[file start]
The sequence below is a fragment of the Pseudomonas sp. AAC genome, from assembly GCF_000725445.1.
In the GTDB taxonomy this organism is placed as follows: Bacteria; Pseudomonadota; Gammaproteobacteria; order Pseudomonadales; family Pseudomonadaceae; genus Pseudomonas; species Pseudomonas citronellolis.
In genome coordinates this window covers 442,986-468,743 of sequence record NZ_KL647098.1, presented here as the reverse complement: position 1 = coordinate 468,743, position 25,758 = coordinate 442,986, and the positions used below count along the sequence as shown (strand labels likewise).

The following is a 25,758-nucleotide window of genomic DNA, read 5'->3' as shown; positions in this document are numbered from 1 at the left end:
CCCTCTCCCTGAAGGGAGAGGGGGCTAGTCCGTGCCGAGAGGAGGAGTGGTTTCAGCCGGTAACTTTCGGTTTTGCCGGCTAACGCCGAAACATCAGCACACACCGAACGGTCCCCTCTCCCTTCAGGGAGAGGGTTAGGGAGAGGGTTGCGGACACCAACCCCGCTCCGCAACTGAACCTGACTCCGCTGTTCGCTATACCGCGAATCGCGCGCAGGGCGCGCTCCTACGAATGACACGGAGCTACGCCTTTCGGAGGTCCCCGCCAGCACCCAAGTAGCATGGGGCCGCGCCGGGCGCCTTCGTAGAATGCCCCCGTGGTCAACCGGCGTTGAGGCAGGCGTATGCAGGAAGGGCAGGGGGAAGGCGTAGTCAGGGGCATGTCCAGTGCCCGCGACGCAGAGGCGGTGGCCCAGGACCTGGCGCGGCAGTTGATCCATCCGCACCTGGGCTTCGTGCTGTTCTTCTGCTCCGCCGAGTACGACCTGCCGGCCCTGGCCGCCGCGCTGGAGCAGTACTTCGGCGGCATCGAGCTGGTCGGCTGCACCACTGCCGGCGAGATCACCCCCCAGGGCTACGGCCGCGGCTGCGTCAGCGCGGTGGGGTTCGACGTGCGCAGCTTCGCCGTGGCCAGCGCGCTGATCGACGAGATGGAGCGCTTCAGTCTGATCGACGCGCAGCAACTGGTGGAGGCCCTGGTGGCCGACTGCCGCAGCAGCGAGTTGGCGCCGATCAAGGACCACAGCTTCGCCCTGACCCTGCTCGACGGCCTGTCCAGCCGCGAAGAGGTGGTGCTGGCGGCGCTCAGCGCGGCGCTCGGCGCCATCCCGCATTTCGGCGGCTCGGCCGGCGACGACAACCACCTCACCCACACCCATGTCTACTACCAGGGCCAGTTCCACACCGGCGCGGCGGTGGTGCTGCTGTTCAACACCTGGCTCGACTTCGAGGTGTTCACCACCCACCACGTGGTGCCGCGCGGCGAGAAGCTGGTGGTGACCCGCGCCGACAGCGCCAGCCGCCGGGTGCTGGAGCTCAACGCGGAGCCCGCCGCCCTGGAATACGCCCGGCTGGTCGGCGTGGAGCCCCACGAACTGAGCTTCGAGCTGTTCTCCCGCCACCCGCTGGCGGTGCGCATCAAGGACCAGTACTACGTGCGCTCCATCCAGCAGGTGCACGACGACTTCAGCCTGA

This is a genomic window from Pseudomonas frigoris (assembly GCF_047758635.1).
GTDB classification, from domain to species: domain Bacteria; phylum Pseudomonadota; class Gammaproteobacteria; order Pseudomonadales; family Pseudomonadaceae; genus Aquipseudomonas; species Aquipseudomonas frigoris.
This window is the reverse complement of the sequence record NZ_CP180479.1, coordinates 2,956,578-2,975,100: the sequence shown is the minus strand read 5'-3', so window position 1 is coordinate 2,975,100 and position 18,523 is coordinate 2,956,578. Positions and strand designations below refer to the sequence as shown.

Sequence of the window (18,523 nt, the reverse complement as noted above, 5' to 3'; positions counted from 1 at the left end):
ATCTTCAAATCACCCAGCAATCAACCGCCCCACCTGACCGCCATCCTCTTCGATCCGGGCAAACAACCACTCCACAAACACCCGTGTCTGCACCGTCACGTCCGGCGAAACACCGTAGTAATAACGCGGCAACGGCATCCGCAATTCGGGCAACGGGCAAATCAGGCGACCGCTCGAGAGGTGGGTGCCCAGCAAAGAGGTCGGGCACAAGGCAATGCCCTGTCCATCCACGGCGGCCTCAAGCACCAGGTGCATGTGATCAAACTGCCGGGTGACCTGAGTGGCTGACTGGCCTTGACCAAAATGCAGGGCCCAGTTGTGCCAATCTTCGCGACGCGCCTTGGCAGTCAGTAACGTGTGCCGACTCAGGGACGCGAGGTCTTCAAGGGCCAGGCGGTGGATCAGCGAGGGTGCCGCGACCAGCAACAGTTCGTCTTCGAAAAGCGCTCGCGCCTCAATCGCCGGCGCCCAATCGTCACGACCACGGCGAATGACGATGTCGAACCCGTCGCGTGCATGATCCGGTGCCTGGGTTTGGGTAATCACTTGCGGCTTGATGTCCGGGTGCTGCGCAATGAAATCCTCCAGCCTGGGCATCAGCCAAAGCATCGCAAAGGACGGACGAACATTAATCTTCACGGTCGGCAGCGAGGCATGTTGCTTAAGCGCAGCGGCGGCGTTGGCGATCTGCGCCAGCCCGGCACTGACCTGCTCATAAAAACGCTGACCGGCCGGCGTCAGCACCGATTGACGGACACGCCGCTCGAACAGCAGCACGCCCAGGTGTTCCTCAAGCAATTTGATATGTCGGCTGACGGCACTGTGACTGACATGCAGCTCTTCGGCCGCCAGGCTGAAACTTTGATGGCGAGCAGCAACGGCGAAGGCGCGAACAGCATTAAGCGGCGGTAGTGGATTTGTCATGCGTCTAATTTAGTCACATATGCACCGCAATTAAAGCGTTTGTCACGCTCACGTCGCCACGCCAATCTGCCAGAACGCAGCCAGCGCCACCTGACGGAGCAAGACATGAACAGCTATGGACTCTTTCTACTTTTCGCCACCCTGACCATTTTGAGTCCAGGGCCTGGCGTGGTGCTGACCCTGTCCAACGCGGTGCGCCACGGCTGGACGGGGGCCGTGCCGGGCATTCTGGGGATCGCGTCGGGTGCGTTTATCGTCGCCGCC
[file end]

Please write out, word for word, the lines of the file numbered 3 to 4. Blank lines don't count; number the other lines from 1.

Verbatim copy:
In genome coordinates this window covers 442,986-468,743 of sequence record NZ_KL647098.1, presented here as the reverse complement: position 1 = coordinate 468,743, position 25,758 = coordinate 442,986, and the positions used below count along the sequence as shown (strand labels likewise).

The following is a 25,758-nucleotide window of genomic DNA, read 5'->3' as shown; positions in this document are numbered from 1 at the left end: